Tuesday, March 22, 2011

One Last Thing

The Krugman/DeLong issue will never go away, sorry to say. Apparently the advancement of one person's political ideas is far more important than understanding or advancing economic science. I was washing dishes and listening to Bob Dylan's "Live 1966," album, which put this analogy into my mind.

In 1965 Bob Dylan took traditional American folk music and blues, mixed in Arthur Rimbaud, and harnessed the whole thing to technology. Robbie Robertson told him what electric guitar he should buy, he bought a suit in Toronto, and went on the road with some Ontario musicians, later known as the Band. Bob did not get the reaction he expected. Some people were very upset at the change, and tried to boo him off the stage. Partly they did not get the technology. But there were some people who went to those shows and thought they sounded great. Some of those people went home, bought their own electric guitars, basses, drums, etc., figured out how to use the technology, started their own bands, and wrote their own songs. Eventually a lot of people started to get it, but of course there were a few naysayers who continued to think that Bob just could not sing.

Now fast forward to 2011. Bob is still playing. He's a little wrinkly and the voice is coming out in a croak, but he's still making records and showing up for work. The guy deserves a pat on the back for still being into the music. You go to his show, and what happens? There are two guys in the back, booing. What's the complaint? These two are complaining that Bob has abandoned Irving Berlin, does not even bother to listen to Irving Berlin in order to appreciate him and, furthermore, Bob doesn't even understand his own lyrics. Who are the guys? It's Peter Frampton and Barry Manilow.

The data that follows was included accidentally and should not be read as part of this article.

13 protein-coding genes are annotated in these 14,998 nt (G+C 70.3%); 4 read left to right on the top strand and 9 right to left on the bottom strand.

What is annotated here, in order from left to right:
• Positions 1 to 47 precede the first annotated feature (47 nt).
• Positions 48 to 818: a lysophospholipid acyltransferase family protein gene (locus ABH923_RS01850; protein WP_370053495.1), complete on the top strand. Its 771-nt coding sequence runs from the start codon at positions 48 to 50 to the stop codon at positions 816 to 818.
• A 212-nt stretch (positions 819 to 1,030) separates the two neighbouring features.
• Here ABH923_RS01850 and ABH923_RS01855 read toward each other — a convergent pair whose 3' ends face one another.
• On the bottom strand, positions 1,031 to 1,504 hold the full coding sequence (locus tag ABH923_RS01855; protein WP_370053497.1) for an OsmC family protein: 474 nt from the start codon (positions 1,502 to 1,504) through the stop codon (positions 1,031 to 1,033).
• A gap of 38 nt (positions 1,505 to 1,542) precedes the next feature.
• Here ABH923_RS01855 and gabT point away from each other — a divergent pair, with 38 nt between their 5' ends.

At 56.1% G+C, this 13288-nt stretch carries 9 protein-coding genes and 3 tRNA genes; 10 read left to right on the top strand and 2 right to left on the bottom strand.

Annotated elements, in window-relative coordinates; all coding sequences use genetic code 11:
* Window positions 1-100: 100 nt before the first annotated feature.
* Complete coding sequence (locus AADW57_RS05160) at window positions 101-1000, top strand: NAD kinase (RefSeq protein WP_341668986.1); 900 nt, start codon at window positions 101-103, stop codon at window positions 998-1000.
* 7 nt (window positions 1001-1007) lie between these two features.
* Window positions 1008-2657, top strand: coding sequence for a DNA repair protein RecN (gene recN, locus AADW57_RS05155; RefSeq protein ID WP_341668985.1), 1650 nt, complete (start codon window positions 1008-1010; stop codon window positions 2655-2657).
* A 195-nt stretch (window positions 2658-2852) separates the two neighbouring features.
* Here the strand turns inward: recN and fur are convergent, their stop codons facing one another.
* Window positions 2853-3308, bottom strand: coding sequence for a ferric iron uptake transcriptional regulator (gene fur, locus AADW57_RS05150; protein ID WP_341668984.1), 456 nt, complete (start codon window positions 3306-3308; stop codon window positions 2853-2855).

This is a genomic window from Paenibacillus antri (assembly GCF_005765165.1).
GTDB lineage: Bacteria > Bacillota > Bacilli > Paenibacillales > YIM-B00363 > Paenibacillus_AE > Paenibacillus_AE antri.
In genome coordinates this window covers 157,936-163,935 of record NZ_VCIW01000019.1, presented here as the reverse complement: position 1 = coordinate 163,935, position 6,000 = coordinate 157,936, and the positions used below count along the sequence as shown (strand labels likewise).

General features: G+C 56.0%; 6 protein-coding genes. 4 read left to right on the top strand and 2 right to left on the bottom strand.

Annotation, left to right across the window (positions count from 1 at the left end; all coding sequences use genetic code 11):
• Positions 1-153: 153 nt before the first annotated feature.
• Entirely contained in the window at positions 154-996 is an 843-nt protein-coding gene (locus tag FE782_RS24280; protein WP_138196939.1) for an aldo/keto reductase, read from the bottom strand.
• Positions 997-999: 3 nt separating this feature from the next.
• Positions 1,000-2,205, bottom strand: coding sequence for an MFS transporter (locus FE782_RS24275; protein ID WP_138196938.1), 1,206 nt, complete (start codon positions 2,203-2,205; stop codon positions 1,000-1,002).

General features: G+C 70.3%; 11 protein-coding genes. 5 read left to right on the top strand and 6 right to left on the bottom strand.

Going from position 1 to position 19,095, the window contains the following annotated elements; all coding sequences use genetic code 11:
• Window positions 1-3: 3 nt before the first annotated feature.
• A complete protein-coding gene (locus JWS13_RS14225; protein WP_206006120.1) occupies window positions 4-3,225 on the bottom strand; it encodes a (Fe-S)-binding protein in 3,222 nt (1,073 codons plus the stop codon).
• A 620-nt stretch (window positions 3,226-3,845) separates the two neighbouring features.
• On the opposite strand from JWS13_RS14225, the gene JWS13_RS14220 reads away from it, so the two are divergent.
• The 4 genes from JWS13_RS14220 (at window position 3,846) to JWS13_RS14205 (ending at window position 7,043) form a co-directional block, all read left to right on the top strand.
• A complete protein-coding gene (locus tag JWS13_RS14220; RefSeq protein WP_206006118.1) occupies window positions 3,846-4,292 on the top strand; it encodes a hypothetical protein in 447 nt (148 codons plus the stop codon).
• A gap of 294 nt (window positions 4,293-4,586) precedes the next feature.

Meanwhile there is whole music festival going on in Austin: South by Southwest. Frampton and Manilow know about it, but they want to pretend it does not exist. They are certainly not in Austin participating. That festival is where the action is. The musicians are creative and interesting, and they're all talking to each other. People are listening and enjoying it. Little pieces of Bob Dylan are all over the place. These musicians have learned from him, added stuff, and gone in some entirely different directions. And they certainly are not thinking about Frampton and Manilow.

21 comments:

  1. I thought economics was science .. not one of the beaux arts.

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  2. hahahahahaha, very good!... Bob Dylan is my little god.

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  3. economix is not hard science. It is the reason I´m economist. If it were, I cannot be economist.

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  4. Anonymous,

    No, I think it is that too. Ask McCloskey.

    Luis,

    I think the so-called "hard" sciences actually aren't as hard as the hard scientists would have us believe.

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  5. Greil Marcus wrote a brilliant little book about this a few years ago called "Like a Rolling Stone: Bob Dylan at the Crossroads". Marcus is probably America's greatest living music journalist; his writing transcends journalism like Dylan transcends music. If you're a fan of either it is highly recommended...

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  6. Thanks for the tip. Another good read is Levon Helms's "This Wheel's on Fire."

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  7. Never heard of that before, but great reviews at amazon.

    *adds to wishlist*

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  8. This is completely off topic, but apparently your textbook is quite popular:
    http://www.econjobrumors.com/topic/which-undergrad-macro-book-do-you-teach-with

    "Williamson, which is the closest you can get to macro from this century."

    I think I'll consider switching. The old-Keynesian timewarp that is undergraduate macro teaching has never really sat well with me.